EU agency examines Roche arthritis drug as possible COVID-19 treatment

Europe's drugs regulator said on Monday (16 August) that it was evaluating the use of Roche's arthritis drug, Actemra, in hospitalised adults with severe COVID-19, in its latest review of a potential coronavirus treatment.

Europe’s drugs regulator said on Monday (16 August) that it was evaluating the use of Roche’s arthritis drug, Actemra, in hospitalised adults with severe COVID-19, in its latest review of a potential coronavirus treatment.

Tocilizumab, sold by the pharmaceutical giant Roche as Actemra and RoActemra, has shown promise in clinical trials in treating COVID-19, and was approved by health regulators in the United States in June for emergency use in hospitalized COVID-19 patients who needed oxygen.

A major trial in February showed that tocilizumab cut the risk of death among patients hospitalised with severe COVID-19, shortened the time to recovery and reduced the need for mechanical ventilation.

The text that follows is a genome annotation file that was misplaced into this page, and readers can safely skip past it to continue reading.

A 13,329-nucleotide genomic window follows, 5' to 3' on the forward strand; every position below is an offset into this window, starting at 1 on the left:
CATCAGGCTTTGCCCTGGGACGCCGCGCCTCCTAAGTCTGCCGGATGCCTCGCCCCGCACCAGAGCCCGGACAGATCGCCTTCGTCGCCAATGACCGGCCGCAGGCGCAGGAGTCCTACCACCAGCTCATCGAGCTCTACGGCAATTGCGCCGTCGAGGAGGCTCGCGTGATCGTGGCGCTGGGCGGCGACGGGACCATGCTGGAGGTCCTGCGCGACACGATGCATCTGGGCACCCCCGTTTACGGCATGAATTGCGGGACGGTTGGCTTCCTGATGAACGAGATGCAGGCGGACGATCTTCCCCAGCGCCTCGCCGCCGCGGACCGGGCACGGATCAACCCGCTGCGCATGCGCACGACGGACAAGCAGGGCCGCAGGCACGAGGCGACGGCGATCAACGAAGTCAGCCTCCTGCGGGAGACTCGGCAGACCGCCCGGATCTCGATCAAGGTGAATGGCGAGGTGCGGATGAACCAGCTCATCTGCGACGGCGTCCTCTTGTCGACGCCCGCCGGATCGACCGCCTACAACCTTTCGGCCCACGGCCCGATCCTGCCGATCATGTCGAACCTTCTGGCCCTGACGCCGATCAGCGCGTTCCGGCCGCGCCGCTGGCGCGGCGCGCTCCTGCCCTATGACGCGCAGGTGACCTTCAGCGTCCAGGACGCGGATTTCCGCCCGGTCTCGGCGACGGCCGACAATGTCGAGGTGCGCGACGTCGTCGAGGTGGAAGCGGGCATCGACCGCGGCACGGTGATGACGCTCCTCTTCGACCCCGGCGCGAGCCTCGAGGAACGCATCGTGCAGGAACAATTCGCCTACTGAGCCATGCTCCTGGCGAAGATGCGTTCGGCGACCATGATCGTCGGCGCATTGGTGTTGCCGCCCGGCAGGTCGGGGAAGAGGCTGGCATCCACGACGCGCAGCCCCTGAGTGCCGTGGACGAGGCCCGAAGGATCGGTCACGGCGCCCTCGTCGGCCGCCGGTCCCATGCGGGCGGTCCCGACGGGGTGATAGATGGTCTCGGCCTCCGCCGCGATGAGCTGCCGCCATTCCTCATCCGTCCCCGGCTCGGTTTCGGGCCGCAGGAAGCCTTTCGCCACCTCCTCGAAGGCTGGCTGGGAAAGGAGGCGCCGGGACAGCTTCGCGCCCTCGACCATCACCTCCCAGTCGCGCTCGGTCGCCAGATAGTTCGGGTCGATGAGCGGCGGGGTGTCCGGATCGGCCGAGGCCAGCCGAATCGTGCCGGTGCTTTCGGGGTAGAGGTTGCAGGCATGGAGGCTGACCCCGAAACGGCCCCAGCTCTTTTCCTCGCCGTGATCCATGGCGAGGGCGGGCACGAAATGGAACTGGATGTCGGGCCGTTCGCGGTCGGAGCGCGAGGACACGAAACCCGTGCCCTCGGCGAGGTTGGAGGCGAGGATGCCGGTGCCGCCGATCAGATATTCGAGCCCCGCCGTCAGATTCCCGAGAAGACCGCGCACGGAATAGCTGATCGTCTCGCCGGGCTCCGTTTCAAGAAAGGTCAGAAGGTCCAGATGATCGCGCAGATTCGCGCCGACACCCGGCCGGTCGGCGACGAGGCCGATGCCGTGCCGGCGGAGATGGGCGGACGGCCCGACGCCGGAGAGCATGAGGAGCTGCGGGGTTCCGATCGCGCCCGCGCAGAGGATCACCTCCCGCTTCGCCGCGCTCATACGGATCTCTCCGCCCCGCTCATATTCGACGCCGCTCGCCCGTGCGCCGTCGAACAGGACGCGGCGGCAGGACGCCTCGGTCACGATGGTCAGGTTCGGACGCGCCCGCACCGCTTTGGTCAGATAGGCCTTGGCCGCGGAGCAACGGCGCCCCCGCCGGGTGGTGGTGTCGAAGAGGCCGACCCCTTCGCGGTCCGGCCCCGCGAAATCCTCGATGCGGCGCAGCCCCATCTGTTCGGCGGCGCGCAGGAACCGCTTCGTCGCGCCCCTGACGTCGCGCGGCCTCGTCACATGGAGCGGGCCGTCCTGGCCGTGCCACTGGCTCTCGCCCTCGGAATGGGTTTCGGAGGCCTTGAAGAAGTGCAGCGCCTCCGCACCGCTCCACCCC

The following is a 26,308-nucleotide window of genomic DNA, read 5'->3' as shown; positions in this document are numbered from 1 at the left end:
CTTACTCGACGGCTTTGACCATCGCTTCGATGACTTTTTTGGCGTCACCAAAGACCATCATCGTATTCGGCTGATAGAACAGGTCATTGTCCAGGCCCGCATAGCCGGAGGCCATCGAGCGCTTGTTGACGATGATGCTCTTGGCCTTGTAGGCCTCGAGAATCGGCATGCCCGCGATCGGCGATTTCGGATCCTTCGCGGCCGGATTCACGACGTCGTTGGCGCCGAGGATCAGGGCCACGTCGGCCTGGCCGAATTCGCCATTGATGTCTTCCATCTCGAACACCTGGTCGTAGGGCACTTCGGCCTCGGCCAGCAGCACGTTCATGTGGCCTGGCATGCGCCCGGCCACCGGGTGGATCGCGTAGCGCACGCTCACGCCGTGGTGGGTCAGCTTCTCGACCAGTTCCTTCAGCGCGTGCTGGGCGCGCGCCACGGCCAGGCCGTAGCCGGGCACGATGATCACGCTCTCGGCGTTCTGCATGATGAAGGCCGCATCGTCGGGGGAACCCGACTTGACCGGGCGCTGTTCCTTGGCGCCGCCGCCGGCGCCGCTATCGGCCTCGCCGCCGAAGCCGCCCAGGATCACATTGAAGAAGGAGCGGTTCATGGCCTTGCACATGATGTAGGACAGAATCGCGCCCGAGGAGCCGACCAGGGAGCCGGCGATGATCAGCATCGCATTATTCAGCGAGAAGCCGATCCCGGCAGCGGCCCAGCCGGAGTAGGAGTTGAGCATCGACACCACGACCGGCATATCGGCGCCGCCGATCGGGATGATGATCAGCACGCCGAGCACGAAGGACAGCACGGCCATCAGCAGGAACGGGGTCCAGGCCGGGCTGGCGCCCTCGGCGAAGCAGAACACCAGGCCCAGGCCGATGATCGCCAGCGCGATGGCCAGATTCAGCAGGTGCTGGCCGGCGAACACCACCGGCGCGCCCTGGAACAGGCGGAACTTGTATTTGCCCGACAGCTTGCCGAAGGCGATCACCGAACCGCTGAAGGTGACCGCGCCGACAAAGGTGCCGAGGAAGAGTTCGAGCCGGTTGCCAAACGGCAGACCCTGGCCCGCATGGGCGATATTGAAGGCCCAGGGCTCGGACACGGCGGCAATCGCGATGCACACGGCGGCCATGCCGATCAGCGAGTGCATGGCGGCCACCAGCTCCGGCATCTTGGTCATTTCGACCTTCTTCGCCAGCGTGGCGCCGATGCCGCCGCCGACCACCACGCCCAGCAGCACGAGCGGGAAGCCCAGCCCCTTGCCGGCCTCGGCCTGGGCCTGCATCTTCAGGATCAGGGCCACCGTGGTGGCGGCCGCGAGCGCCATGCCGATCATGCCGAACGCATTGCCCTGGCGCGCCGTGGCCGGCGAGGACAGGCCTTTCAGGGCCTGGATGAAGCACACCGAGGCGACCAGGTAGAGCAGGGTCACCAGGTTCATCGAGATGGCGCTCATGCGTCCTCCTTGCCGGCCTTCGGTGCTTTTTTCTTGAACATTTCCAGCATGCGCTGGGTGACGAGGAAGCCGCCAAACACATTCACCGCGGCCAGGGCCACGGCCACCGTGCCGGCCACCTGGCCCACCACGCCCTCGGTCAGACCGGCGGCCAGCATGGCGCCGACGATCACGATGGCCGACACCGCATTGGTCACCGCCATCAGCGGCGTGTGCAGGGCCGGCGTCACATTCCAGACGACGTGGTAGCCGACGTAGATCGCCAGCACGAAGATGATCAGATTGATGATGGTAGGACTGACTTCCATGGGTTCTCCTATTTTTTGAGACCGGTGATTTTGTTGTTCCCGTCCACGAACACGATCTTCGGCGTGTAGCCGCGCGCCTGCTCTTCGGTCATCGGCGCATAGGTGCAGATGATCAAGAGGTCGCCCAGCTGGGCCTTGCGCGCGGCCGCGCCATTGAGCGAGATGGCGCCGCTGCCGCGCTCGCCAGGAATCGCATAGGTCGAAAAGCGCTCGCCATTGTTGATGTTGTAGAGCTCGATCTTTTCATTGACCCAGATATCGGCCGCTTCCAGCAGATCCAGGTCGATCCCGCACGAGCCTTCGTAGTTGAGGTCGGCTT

The European Medicines Agency (EMA) will carry out an accelerated assessment of the drug, including results from four large studies, it said in a statement. The outcome is expected in mid-October.

The EMA is also evaluating an application for an arthritis drug developed by Sweden’s Sobi to treat COVID-19 in adults with pneumonia, and Eli Lilly’s rheumatoid arthritis drug Olumiant to treat hospitalised COVID-19 patients receiving oxygen.

Other treatments under a rolling review in the European Union include antibodies or antibody cocktails developed by Eli Lilly, Celltrion and Regeneron, and one jointly developed by GlaxoSmithKline and Vir Biotechnology.

Gilead’s remdesivir is the only drug currently authorised to treat COVID-19 in the European Union.

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